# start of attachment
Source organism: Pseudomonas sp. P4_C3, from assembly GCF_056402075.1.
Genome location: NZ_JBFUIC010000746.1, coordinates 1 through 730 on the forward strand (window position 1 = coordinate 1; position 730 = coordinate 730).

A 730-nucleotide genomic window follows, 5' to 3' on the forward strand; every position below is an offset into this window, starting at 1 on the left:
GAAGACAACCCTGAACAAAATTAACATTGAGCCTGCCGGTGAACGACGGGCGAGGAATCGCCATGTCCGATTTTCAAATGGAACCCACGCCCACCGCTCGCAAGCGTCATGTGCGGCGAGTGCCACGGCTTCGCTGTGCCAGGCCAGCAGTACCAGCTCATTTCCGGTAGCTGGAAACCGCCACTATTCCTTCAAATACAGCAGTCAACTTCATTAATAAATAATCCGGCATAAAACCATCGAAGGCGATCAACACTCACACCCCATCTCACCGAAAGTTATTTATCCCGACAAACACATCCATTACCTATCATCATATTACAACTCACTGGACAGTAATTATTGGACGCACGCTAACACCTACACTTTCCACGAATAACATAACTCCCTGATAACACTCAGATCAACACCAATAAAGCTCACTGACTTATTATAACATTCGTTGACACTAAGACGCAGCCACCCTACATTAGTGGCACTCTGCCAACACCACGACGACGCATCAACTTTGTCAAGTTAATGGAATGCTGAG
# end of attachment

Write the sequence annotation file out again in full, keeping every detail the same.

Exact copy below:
Source organism: Pseudomonas sp. P4_C3, from assembly GCF_056402075.1.
Genome location: NZ_JBFUIC010000746.1, coordinates 1 through 730 on the forward strand (window position 1 = coordinate 1; position 730 = coordinate 730).

A 730-nucleotide genomic window follows, 5' to 3' on the forward strand; every position below is an offset into this window, starting at 1 on the left:
GAAGACAACCCTGAACAAAATTAACATTGAGCCTGCCGGTGAACGACGGGCGAGGAATCGCCATGTCCGATTTTCAAATGGAACCCACGCCCACCGCTCGCAAGCGTCATGTGCGGCGAGTGCCACGGCTTCGCTGTGCCAGGCCAGCAGTACCAGCTCATTTCCGGTAGCTGGAAACCGCCACTATTCCTTCAAATACAGCAGTCAACTTCATTAATAAATAATCCGGCATAAAACCATCGAAGGCGATCAACACTCACACCCCATCTCACCGAAAGTTATTTATCCCGACAAACACATCCATTACCTATCATCATATTACAACTCACTGGACAGTAATTATTGGACGCACGCTAACACCTACACTTTCCACGAATAACATAACTCCCTGATAACACTCAGATCAACACCAATAAAGCTCACTGACTTATTATAACATTCGTTGACACTAAGACGCAGCCACCCTACATTAGTGGCACTCTGCCAACACCACGACGACGCATCAACTTTGTCAAGTTAATGGAATGCTGAG